Study: Group discussion lowers IQ

Many people can’t express their intelligence in group discussions, concludes a Virginia Tech study.

If we think others in a group are smarter, we may become dumber, temporarily losing both our problem-solving ability and what the researchers call our “expression of IQ.”

Women and people with higher IQs are the most likely to clam up, according to the report.

I wonder if this holds true for students in middle and high school, when kids are conscious of their status within a group.

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Comments

  1. Research has found that having students write informally prior to oral discussion results in more students participating in the discussion. One suggested explanation is that writing lets students see that they actually know something about a topic.

    Improvement in class discussion is just one of the reasons I think all teachers ought to have informal writing in their toolkits. My latest ebook Shape Learning, Reshape Teaching deals with uses of informal writing. Here’s a link to a flip book of the table of contents and other front matter: http://snack.to/5anzSn0

  2. Michael E. Lopez says:

    In many “group discussion” situations, there is insufficient time to actually make your point, so the entire event becomes an exercise in everyone having their say, for the mere purpose of having their say (as opposed to getting anything substantive done).

    In other situations, there is insufficient interest (rather than time).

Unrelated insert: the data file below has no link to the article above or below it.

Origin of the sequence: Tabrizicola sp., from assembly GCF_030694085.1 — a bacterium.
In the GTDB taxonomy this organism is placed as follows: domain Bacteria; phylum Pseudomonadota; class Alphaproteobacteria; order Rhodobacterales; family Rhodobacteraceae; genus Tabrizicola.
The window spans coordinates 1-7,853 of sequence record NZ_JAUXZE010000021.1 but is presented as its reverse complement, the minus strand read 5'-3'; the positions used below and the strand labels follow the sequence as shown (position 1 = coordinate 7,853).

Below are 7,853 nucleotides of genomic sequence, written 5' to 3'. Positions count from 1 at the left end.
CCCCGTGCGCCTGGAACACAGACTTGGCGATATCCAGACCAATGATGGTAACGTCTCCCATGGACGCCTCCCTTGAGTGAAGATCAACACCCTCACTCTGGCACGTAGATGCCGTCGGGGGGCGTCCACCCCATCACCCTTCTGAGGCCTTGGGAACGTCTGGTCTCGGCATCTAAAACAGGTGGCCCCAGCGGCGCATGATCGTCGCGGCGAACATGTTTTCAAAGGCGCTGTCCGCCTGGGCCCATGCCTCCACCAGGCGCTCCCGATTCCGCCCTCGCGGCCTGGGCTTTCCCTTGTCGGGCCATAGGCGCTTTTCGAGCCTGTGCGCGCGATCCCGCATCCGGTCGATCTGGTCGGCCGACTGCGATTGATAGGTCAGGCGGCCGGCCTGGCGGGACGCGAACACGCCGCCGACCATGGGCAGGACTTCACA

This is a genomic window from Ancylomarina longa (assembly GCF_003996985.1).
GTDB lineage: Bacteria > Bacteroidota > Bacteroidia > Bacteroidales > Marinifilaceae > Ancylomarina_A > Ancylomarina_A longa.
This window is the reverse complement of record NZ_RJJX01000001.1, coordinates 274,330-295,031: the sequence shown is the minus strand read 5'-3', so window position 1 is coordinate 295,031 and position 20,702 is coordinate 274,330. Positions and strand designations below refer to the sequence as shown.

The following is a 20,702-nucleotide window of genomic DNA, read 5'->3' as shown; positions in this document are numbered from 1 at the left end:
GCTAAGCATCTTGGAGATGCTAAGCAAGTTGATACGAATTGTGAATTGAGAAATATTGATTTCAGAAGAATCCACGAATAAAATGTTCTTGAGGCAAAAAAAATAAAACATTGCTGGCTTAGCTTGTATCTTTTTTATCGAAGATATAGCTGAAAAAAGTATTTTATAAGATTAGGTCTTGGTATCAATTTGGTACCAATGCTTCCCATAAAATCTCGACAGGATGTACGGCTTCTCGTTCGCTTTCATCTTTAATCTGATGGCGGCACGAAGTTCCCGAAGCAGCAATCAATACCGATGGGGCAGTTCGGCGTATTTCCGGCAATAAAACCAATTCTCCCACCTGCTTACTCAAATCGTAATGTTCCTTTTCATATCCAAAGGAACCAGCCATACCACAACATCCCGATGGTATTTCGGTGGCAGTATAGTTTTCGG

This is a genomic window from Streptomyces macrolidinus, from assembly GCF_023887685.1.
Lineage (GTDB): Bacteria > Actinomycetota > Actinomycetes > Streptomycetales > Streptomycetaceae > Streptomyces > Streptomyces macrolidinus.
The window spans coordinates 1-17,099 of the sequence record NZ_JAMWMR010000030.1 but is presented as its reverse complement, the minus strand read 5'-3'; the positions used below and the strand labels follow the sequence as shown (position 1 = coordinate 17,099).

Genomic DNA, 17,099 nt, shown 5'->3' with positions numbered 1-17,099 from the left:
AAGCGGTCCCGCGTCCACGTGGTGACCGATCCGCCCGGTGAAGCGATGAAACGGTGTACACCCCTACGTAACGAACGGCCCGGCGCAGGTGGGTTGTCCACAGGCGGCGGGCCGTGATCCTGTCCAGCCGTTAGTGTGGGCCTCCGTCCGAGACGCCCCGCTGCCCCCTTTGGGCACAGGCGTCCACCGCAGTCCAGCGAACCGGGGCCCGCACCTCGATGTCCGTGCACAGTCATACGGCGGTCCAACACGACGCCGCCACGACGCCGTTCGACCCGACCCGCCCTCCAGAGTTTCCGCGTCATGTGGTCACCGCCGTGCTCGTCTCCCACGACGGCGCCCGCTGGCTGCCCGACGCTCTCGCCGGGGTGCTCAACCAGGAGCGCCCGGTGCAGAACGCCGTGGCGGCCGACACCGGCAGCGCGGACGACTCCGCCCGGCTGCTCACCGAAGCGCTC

I know that, for my part, I just shut up in situations like that and wait for it to mercifully end. You’d probably think I was a moron to watch it all.

  3. Michael E. Lopez says:

    Of course, maybe you think I’m a moron anyway.

  4. One suggested explanation is that writing lets students see that they actually know something about a topic.

    Another explanation, and the simplest one I believe, is that doing some informal writing allows a student to think about his views in advance of the discussion. It gets the student (or the adult) away from simply reacting to what is said to having an intellectual base to use in analyzing it. Personally, I never go into a meeting or discussion without notes on the agenda item at hand.

    Women and people with higher IQs are the most likely to clam up, according to the report.

    There are many occasions where people with high IQs know too much. Where a lower-IQ person might have a single, strong reaction to a statement, a higher-IQ person will often want to play with it and take a moment to really make sense of it. Perversely, the intellectually superior activity (analysis) comes across as being “dumb” because it takes longer than the gut reaction.

  5. Richard Aubrey says:

    Quincy. I agree that the first and loudest reaction is likely wrong. It is also likely to be closely identified with the person’s person and thus hard to deal with objectively.
    I would change “clam up” to “decide it’s useless”.

  6. They needed to do a research study to come to this conclusion? Anybody who has been in a co-ed group discussion knows that the majority of the time, the most narcissistic male in the bunch will hog the spotlight while the women can’t get a word in edgewise…

  7. My son has a very high IQ and does not like group discussions at all. His reason…. “I’m not about to argue with idiots”. Smart people tend to know enough to keep their mouths shut.